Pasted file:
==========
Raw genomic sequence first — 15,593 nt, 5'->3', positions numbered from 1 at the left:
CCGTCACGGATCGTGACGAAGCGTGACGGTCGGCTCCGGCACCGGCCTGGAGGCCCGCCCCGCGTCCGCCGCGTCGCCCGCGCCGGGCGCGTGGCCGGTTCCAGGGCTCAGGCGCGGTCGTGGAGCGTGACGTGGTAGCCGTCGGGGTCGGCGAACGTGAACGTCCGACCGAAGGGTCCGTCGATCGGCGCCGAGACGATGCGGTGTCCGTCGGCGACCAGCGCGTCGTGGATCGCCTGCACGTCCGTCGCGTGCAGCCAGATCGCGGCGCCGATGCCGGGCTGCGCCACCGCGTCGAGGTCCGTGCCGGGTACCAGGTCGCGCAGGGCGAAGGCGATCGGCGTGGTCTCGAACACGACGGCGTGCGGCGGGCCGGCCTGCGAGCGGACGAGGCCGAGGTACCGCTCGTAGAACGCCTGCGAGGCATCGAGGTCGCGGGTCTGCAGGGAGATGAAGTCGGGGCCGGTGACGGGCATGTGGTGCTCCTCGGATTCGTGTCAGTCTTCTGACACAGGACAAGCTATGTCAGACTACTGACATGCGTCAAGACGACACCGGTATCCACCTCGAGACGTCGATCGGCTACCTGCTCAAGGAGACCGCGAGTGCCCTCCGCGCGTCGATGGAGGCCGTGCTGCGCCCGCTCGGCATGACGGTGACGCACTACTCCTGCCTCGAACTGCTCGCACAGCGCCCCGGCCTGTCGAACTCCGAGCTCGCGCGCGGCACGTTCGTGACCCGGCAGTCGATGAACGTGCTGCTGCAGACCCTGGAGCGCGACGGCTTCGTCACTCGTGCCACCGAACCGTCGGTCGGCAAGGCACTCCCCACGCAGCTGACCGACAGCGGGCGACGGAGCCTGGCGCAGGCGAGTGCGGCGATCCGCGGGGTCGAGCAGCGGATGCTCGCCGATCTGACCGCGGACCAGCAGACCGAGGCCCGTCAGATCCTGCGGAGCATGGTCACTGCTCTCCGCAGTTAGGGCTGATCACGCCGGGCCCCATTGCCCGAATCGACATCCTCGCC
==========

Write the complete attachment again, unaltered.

Raw genomic sequence first — 15,593 nt, 5'->3', positions numbered from 1 at the left:
CCGTCACGGATCGTGACGAAGCGTGACGGTCGGCTCCGGCACCGGCCTGGAGGCCCGCCCCGCGTCCGCCGCGTCGCCCGCGCCGGGCGCGTGGCCGGTTCCAGGGCTCAGGCGCGGTCGTGGAGCGTGACGTGGTAGCCGTCGGGGTCGGCGAACGTGAACGTCCGACCGAAGGGTCCGTCGATCGGCGCCGAGACGATGCGGTGTCCGTCGGCGACCAGCGCGTCGTGGATCGCCTGCACGTCCGTCGCGTGCAGCCAGATCGCGGCGCCGATGCCGGGCTGCGCCACCGCGTCGAGGTCCGTGCCGGGTACCAGGTCGCGCAGGGCGAAGGCGATCGGCGTGGTCTCGAACACGACGGCGTGCGGCGGGCCGGCCTGCGAGCGGACGAGGCCGAGGTACCGCTCGTAGAACGCCTGCGAGGCATCGAGGTCGCGGGTCTGCAGGGAGATGAAGTCGGGGCCGGTGACGGGCATGTGGTGCTCCTCGGATTCGTGTCAGTCTTCTGACACAGGACAAGCTATGTCAGACTACTGACATGCGTCAAGACGACACCGGTATCCACCTCGAGACGTCGATCGGCTACCTGCTCAAGGAGACCGCGAGTGCCCTCCGCGCGTCGATGGAGGCCGTGCTGCGCCCGCTCGGCATGACGGTGACGCACTACTCCTGCCTCGAACTGCTCGCACAGCGCCCCGGCCTGTCGAACTCCGAGCTCGCGCGCGGCACGTTCGTGACCCGGCAGTCGATGAACGTGCTGCTGCAGACCCTGGAGCGCGACGGCTTCGTCACTCGTGCCACCGAACCGTCGGTCGGCAAGGCACTCCCCACGCAGCTGACCGACAGCGGGCGACGGAGCCTGGCGCAGGCGAGTGCGGCGATCCGCGGGGTCGAGCAGCGGATGCTCGCCGATCTGACCGCGGACCAGCAGACCGAGGCCCGTCAGATCCTGCGGAGCATGGTCACTGCTCTCCGCAGTTAGGGCTGATCACGCCGGGCCCCATTGCCCGAATCGACATCCTCGCC